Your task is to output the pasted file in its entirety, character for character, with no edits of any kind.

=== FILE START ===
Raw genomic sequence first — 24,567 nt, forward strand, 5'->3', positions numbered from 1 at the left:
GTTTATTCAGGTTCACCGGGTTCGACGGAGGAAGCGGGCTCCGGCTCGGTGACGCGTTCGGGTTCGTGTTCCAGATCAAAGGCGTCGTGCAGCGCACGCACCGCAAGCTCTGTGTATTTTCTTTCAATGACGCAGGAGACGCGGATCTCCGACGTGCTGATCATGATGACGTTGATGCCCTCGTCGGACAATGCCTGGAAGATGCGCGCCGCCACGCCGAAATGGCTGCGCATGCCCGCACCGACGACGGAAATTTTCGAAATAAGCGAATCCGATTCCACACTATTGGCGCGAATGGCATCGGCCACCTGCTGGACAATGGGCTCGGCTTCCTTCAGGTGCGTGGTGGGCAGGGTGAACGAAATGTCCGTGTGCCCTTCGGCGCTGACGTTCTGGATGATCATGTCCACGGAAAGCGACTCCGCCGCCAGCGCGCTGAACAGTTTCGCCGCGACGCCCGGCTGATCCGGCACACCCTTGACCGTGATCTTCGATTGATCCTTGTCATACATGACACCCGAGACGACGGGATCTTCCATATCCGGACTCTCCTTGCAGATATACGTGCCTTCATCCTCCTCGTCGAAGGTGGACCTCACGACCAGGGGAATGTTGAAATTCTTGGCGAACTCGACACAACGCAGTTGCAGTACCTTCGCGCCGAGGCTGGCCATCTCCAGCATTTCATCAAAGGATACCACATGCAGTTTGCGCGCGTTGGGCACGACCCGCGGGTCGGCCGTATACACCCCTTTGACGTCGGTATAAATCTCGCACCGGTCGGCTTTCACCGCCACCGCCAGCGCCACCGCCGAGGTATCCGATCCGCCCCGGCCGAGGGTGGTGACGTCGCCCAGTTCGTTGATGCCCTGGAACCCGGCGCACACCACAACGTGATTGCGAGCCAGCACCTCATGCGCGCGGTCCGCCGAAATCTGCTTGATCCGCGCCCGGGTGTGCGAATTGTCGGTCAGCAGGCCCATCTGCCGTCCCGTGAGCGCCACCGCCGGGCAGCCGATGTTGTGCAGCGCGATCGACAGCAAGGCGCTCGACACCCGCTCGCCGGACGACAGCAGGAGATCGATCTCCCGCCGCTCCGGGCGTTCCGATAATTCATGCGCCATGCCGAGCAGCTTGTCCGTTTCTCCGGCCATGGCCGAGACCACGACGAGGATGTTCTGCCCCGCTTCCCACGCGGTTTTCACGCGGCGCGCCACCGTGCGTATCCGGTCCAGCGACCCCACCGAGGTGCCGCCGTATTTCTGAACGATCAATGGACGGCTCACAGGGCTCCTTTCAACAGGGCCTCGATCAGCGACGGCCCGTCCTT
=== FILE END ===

Raw genomic sequence first — 24,567 nt, forward strand, 5'->3', positions numbered from 1 at the left:
GTTTATTCAGGTTCACCGGGTTCGACGGAGGAAGCGGGCTCCGGCTCGGTGACGCGTTCGGGTTCGTGTTCCAGATCAAAGGCGTCGTGCAGCGCACGCACCGCAAGCTCTGTGTATTTTCTTTCAATGACGCAGGAGACGCGGATCTCCGACGTGCTGATCATGATGACGTTGATGCCCTCGTCGGACAATGCCTGGAAGATGCGCGCCGCCACGCCGAAATGGCTGCGCATGCCCGCACCGACGACGGAAATTTTCGAAATAAGCGAATCCGATTCCACACTATTGGCGCGAATGGCATCGGCCACCTGCTGGACAATGGGCTCGGCTTCCTTCAGGTGCGTGGTGGGCAGGGTGAACGAAATGTCCGTGTGCCCTTCGGCGCTGACGTTCTGGATGATCATGTCCACGGAAAGCGACTCCGCCGCCAGCGCGCTGAACAGTTTCGCCGCGACGCCCGGCTGATCCGGCACACCCTTGACCGTGATCTTCGATTGATCCTTGTCATACATGACACCCGAGACGACGGGATCTTCCATATCCGGACTCTCCTTGCAGATATACGTGCCTTCATCCTCCTCGTCGAAGGTGGACCTCACGACCAGGGGAATGTTGAAATTCTTGGCGAACTCGACACAACGCAGTTGCAGTACCTTCGCGCCGAGGCTGGCCATCTCCAGCATTTCATCAAAGGATACCACATGCAGTTTGCGCGCGTTGGGCACGACCCGCGGGTCGGCCGTATACACCCCTTTGACGTCGGTATAAATCTCGCACCGGTCGGCTTTCACCGCCACCGCCAGCGCCACCGCCGAGGTATCCGATCCGCCCCGGCCGAGGGTGGTGACGTCGCCCAGTTCGTTGATGCCCTGGAACCCGGCGCACACCACAACGTGATTGCGAGCCAGCACCTCATGCGCGCGGTCCGCCGAAATCTGCTTGATCCGCGCCCGGGTGTGCGAATTGTCGGTCAGCAGGCCCATCTGCCGTCCCGTGAGCGCCACCGCCGGGCAGCCGATGTTGTGCAGCGCGATCGACAGCAAGGCGCTCGACACCCGCTCGCCGGACGACAGCAGGAGATCGATCTCCCGCCGCTCCGGGCGTTCCGATAATTCATGCGCCATGCCGAGCAGCTTGTCCGTTTCTCCGGCCATGGCCGAGACCACGACGAGGATGTTCTGCCCCGCTTCCCACGCGGTTTTCACGCGGCGCGCCACCGTGCGTATCCGGTCCAGCGACCCCACCGAGGTGCCGCCGTATTTCTGAACGATCAATGGACGGCTCACAGGGCTCCTTTCAACAGGGCCTCGATCAGCGACGGCCCGTCCTT